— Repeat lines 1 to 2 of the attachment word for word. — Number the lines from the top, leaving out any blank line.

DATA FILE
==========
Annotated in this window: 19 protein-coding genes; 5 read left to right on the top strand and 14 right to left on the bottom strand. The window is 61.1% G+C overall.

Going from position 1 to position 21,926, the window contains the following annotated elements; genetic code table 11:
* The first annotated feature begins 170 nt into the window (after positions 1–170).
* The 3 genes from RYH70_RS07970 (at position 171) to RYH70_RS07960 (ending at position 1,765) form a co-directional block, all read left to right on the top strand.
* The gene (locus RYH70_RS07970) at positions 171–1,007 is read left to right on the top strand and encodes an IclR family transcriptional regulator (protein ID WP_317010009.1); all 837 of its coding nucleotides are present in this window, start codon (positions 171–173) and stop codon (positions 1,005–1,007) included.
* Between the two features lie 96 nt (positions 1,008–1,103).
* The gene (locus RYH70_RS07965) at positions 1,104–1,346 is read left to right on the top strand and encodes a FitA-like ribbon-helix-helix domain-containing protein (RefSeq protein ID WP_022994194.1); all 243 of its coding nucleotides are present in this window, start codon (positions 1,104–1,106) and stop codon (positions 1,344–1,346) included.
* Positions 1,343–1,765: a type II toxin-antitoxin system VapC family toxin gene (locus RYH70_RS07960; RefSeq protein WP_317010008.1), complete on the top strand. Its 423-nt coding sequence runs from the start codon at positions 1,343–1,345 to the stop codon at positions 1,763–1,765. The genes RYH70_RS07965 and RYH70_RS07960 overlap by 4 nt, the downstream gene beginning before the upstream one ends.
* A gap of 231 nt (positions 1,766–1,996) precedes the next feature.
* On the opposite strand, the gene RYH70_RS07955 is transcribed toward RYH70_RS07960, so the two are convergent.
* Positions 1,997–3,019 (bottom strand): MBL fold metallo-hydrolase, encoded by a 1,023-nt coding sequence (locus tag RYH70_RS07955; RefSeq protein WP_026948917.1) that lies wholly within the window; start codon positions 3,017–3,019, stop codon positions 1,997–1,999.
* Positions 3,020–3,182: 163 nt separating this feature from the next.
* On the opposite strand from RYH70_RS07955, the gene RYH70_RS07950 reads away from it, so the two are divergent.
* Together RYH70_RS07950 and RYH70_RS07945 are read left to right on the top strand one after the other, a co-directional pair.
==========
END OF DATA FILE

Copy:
Annotated in this window: 19 protein-coding genes; 5 read left to right on the top strand and 14 right to left on the bottom strand. The window is 61.1% G+C overall.

Going from position 1 to position 21,926, the window contains the following annotated elements; genetic code table 11: